Why do clients even send that data in in the first place?

The signature/witness data is required to validate the transaction. Pre-segwit nodes are unable to fully validate segwit transactions, so are depending on segwit-enabled nodes to validate and place them into blocks.

  • And there are far more SegWit nodes than non-SegWit nodes, right? To appropriately reject the transaction with a 51% mayority. Commented Dec 11, 2017 at 16:11
  • It's not necessary for there to be a majority because non-segwit nodes will not forward segwit transactions, or spends from segwit transaction outputs, but will respect them if they are in a block. Maybe you'll find bitcoincore.org/en/2016/10/28/segwit-costs/… useful. Commented Dec 11, 2017 at 21:46

Attila Szeremi-The witness data isn't "discarded" so much as "stored outside of the block". This is so that the LN payment channel can malleate the witness data as they need to in order to justify higher fees, arbitrarily renegotiate the terms of your agreement without your consent, re-order your txs to put you in the hole, and have you owing the bank, or other legacy financial service provider whose processing your txs, steal your Bitcoin and give you IOUs to spend.... You know, all of the fun, and abusive practices that caused you to look for another means to tx monetary value.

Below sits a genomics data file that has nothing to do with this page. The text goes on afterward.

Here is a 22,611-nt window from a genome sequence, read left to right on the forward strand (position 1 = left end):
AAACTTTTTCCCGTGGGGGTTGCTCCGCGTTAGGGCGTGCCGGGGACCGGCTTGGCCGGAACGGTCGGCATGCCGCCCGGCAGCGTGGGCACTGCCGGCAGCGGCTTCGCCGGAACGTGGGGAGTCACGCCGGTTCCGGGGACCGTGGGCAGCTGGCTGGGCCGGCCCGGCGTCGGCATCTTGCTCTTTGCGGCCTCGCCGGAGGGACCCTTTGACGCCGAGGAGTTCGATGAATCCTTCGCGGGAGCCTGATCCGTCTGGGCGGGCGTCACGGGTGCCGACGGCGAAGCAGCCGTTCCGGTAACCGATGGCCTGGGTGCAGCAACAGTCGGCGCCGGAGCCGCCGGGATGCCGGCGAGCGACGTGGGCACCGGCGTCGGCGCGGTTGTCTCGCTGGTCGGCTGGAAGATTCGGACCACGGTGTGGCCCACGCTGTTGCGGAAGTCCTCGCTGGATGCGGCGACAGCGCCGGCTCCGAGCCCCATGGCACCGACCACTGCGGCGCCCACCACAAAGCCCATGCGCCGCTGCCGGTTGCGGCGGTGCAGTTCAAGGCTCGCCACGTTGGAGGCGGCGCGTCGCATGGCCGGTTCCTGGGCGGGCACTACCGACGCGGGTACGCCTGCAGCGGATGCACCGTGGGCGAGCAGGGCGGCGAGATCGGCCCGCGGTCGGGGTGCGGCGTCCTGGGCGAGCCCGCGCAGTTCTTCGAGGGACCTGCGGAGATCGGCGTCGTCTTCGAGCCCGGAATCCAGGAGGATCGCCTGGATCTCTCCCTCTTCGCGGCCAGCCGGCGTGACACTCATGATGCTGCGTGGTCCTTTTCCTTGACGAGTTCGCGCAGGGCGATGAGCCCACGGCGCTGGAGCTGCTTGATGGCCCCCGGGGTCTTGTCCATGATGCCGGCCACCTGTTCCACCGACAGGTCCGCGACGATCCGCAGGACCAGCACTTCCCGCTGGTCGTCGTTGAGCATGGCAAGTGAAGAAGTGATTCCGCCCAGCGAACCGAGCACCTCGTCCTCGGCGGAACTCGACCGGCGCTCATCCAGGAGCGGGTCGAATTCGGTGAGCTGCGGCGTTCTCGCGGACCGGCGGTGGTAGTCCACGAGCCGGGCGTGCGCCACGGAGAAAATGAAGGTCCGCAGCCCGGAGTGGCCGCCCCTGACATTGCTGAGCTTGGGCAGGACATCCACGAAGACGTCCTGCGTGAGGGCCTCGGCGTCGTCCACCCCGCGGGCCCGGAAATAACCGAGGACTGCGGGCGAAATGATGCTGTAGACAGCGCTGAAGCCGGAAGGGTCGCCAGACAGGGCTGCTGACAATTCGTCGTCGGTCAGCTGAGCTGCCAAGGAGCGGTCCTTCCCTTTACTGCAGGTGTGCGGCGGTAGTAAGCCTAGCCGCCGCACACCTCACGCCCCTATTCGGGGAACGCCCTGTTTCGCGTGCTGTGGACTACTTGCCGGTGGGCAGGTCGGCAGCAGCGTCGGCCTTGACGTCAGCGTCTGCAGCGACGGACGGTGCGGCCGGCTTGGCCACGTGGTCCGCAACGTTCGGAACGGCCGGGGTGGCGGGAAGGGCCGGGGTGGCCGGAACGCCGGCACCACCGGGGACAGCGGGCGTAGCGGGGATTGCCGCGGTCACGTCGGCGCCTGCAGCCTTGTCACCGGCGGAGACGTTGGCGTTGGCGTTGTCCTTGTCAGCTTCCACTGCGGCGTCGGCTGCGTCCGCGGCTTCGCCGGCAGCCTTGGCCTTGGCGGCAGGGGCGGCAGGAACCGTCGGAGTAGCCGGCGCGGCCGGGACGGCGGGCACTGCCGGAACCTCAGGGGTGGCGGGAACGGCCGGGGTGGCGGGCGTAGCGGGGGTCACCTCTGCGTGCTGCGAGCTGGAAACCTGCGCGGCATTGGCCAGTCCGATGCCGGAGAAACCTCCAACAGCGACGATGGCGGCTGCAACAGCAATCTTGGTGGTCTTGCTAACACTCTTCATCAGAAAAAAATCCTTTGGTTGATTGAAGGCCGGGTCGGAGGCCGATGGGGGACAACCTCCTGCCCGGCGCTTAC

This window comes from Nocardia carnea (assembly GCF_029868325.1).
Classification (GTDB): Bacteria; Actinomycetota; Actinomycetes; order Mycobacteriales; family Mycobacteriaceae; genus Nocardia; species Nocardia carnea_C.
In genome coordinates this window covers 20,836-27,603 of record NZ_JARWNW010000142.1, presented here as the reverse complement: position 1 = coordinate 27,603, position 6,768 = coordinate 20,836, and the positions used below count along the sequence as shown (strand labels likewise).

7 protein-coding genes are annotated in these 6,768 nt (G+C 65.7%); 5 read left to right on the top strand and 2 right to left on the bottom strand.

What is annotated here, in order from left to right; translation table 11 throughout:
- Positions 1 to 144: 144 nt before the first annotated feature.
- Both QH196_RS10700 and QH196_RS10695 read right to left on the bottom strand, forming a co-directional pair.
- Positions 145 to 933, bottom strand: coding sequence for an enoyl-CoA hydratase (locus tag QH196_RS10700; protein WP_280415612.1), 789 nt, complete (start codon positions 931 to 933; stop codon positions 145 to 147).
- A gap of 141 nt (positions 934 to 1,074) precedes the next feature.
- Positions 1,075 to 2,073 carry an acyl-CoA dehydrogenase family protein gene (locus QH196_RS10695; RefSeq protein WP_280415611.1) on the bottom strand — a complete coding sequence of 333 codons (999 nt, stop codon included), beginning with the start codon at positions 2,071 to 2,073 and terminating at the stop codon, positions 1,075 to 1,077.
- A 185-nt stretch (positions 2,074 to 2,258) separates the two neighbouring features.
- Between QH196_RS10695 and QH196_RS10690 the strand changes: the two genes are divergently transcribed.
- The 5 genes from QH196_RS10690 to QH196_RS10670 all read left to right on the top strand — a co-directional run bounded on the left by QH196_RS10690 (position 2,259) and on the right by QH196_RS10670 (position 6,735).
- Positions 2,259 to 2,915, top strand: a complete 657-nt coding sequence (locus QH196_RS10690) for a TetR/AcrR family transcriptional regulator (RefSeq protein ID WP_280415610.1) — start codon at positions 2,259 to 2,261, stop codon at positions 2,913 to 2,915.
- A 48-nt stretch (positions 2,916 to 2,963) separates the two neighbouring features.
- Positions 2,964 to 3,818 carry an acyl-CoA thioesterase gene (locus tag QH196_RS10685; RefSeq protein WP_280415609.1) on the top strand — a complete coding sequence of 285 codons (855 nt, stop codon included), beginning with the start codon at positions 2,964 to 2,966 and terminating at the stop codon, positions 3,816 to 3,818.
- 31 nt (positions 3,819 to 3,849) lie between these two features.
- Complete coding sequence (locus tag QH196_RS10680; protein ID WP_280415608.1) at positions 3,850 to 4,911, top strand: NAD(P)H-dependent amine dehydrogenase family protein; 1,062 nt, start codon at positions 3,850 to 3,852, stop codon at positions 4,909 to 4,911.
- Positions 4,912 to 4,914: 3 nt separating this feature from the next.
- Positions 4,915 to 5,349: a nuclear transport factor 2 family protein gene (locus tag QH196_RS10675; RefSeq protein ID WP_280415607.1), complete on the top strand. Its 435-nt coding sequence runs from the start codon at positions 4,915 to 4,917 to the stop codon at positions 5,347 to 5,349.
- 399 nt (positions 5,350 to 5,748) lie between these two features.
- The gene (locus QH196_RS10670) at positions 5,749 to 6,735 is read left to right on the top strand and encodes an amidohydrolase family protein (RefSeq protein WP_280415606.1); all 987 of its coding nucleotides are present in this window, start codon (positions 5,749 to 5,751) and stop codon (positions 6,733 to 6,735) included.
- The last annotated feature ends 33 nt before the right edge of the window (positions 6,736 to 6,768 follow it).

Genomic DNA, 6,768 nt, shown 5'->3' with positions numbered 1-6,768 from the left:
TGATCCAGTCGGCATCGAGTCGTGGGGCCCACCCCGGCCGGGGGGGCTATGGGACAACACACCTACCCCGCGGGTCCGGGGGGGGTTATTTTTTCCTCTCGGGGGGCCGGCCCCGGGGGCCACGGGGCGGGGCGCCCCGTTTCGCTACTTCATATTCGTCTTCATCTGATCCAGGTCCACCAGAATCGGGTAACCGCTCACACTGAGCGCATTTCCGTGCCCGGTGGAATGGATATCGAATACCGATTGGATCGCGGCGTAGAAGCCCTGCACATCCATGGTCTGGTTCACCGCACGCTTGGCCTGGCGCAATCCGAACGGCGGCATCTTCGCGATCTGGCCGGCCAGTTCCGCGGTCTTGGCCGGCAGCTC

If this sounds far-fetched, consider. Normally the witness data is locked up in an encrypted block of hashes. In order to malleate the witness data, you have to get the block ahead of the rest of the chain, decrypt it, change the witness data, and re-broadcast the changed block back out to the network and get it included instead of the "true" block. With the witness data stored outside of the block, (I don't think it is encrypted...not sure) you just have to be the only recipient of the block before it's included in the chain. If you were a company that was performing Lightning Network services, all of the txs only happen in your payment channel before you broadcast them to the blockchain. This would allow you a lot longer than 10 minutes to do whatever you wanted with your customers funds until whenever you decided to close your payment channels. Considering we can now do "Atomic Swaps", it's conceivable that the coins you are sold/paid/given won't actually be Bitcoin. You may give them Bitcoin, but they will be binding some other IOUcoin to the keys they issue you.